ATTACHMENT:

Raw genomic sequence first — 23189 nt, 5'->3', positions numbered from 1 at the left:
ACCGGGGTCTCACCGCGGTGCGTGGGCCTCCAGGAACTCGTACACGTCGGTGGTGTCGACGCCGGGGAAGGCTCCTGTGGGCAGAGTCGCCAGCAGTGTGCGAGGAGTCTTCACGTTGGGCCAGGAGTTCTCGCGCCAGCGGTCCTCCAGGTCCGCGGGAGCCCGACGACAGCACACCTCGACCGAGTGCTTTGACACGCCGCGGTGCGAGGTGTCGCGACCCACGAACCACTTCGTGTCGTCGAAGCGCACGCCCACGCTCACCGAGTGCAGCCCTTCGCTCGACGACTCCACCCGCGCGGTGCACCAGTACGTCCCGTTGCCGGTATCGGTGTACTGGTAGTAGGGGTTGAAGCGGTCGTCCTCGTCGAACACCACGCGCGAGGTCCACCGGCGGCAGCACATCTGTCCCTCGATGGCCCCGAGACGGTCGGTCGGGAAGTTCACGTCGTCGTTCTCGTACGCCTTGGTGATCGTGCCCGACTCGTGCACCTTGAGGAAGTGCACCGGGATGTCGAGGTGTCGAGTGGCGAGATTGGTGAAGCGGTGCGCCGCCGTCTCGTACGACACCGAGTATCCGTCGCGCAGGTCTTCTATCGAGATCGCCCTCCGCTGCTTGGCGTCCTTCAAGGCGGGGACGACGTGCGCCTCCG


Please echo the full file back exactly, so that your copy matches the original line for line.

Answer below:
Raw genomic sequence first — 23189 nt, 5'->3', positions numbered from 1 at the left:
ACCGGGGTCTCACCGCGGTGCGTGGGCCTCCAGGAACTCGTACACGTCGGTGGTGTCGACGCCGGGGAAGGCTCCTGTGGGCAGAGTCGCCAGCAGTGTGCGAGGAGTCTTCACGTTGGGCCAGGAGTTCTCGCGCCAGCGGTCCTCCAGGTCCGCGGGAGCCCGACGACAGCACACCTCGACCGAGTGCTTTGACACGCCGCGGTGCGAGGTGTCGCGACCCACGAACCACTTCGTGTCGTCGAAGCGCACGCCCACGCTCACCGAGTGCAGCCCTTCGCTCGACGACTCCACCCGCGCGGTGCACCAGTACGTCCCGTTGCCGGTATCGGTGTACTGGTAGTAGGGGTTGAAGCGGTCGTCCTCGTCGAACACCACGCGCGAGGTCCACCGGCGGCAGCACATCTGTCCCTCGATGGCCCCGAGACGGTCGGTCGGGAAGTTCACGTCGTCGTTCTCGTACGCCTTGGTGATCGTGCCCGACTCGTGCACCTTGAGGAAGTGCACCGGGATGTCGAGGTGTCGAGTGGCGAGATTGGTGAAGCGGTGCGCCGCCGTCTCGTACGACACCGAGTATCCGTCGCGCAGGTCTTCTATCGAGATCGCCCTCCGCTGCTTGGCGTCCTTCAAGGCGGGGACGACGTGCGCCTCCG